Barack Obama's speech yesterday was both eloquent and well within the the progressive tradition that he represents in both foreign and domestic policy. But on the first day of his presidency he should be called on one thing very strongly.
"Recall," he said, "that earlier generations faced down fascism and Communism not just with missiles and tanks, but with sturdy alliances and enduring convictions." That is a sad bit of cold war boiler plate very much at odds with the rest of the speech and of course a falsification of history. Those are pretty strong statements, but a president elected as an agent of progressive change has no reason to revive one of the big lies of the cold war era, i.e., Fascism=Communism=Totalitarianism. From there it is a hop skip and small jump to portraying universal health care as "creeping socialism" and passing the Taft-Harley law on anti-Communist principles.
Communist and for that matter fascist racist ideologies and movements are part of the American political tradition, with Communists playing a substantial role in bringing about the kind of change that Obama appealed to his his campaign. Fascists on the other hand have always sought to organize the United States as a racist militarist state, one which would have at the very least imprisoned his mother and father for daring to have him. If one talks about "sturdy alliances," the crucial for human history alliance between the U.S. and the USSR defeated the fascist Axis in the Second World War, and saved the world from the domination of Hitler-fascism and the Japanese militarist imperialism. The NAT0, SEAT0, Baghdad Pact, and other cold war
alliances claimed the lives directly of over 100,000 Americans and a minimum of five million Indochinese and Koreans and indirectly tens of millions of others.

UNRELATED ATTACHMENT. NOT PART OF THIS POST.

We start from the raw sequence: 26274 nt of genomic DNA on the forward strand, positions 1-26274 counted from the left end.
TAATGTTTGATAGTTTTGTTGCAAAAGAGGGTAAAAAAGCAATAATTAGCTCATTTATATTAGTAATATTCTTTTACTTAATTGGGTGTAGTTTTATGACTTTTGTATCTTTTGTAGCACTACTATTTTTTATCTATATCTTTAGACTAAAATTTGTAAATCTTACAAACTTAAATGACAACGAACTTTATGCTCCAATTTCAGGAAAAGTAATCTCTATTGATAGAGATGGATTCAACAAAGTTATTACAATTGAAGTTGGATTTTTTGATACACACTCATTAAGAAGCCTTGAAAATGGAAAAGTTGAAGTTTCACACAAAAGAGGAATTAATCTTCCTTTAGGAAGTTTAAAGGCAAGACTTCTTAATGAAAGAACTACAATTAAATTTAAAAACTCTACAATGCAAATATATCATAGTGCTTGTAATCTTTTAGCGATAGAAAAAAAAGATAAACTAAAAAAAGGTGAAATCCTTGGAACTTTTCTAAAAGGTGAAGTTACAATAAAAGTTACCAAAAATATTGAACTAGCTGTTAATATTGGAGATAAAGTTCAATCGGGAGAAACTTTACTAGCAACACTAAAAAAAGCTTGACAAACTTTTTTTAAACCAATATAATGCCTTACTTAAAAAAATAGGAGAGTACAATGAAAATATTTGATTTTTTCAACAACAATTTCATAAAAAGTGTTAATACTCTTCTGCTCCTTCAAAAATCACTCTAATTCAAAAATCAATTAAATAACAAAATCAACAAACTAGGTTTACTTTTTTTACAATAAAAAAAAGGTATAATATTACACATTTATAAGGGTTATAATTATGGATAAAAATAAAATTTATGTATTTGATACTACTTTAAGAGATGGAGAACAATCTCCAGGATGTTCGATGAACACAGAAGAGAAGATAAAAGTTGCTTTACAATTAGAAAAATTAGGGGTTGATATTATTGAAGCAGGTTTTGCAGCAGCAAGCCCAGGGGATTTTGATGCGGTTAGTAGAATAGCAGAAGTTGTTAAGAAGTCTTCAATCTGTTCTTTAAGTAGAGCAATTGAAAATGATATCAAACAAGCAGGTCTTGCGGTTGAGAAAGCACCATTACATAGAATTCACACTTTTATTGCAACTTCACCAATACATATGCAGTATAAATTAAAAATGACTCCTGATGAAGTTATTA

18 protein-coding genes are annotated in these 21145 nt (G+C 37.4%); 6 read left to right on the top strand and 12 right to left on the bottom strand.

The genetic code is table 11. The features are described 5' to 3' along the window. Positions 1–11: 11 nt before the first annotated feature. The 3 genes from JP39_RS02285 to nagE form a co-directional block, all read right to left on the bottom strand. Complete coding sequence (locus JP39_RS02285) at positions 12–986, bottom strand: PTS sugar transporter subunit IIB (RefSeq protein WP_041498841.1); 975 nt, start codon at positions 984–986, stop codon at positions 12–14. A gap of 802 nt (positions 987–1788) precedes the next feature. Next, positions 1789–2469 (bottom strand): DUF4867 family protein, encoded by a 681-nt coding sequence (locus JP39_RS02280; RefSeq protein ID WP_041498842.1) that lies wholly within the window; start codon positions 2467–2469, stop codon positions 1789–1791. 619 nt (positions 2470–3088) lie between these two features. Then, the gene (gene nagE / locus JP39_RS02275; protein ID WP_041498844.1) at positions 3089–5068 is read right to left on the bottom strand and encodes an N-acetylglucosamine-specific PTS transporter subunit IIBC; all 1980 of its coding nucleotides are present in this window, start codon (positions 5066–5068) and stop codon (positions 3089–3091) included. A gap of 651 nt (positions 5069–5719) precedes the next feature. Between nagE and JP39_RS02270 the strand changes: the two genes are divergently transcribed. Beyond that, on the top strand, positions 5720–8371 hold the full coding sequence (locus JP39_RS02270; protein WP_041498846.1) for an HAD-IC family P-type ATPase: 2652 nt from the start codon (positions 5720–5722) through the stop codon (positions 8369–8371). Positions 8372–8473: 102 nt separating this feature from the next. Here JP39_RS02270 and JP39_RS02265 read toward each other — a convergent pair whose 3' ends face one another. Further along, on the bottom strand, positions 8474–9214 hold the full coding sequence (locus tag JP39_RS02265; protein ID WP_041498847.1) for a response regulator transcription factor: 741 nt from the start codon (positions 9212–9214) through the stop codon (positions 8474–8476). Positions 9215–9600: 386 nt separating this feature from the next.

The enduring convictions that Obama speaks about have been represented by progressives, radicals and revolutionaries throughout U.S. history, by abolitionists persecuted for their anti-slavery activities in the decades before the civil war and by socialists and especially Communists persecuted for their anti-capitalist, anti-racist, and anti-imperialist activities through the 20th century. If one is to speak concretely about enduring convictions that represent the building of a just society, then Communists and Communism in the U.S. stand in the forefront of that tradition. The survival and ongoing struggle of the CPUSA particularly is evidence to those enduring convictions.
If President Obama wishes to build a new politics in the U.S. he must break with such empty phrases and shibboleths of the past that gave us Ronald Reagan and George W Bush , as the people who elected him broke with the deforming racist ideology that has in varying degrees permeated U.S. history. Echoes of old-fashioned red-baiting have no place in "change" that the people of the U.S. and the world can believe in, except perhaps in the those media defined "red states" in the U.S. and other strongholds of reaction which are diametrically opposed to such change.
I will get back to other parts of Obama's speech, which was, in my opinion, in its entirety the best from a post WWII President in its articulation of both a progressive vision at home and abroad and a way out of what has been thirty years of reaction. But when the President goes backward rather than forward, as he did in and through those words equating Communism with Fascism, he should be called on it, for his and the peoples sake.
P.S. The NYT is reporting that Chinese media "censored" the specific anti-Communist statement in the translation of the speech. I wouldn't have done that, but I were a Chinese person with any influence over Chinese media I would have responded to it with strong critical commentary on Chinese television, to make it clear that policies of cooperation and peace cannot be based on the ideological abuses of the past, which were used to justify in the case of China alone an attempted U.S. economic blockade until the 1970s, the blocking of China's seating in the UN until the early 1970s, and support for provocations along China's borders and in the Formosa Strait that almost led to a major war, actions that implemented the "enduring convictions" of imperialists and served the interests in the U.S. of the military-industrial complex.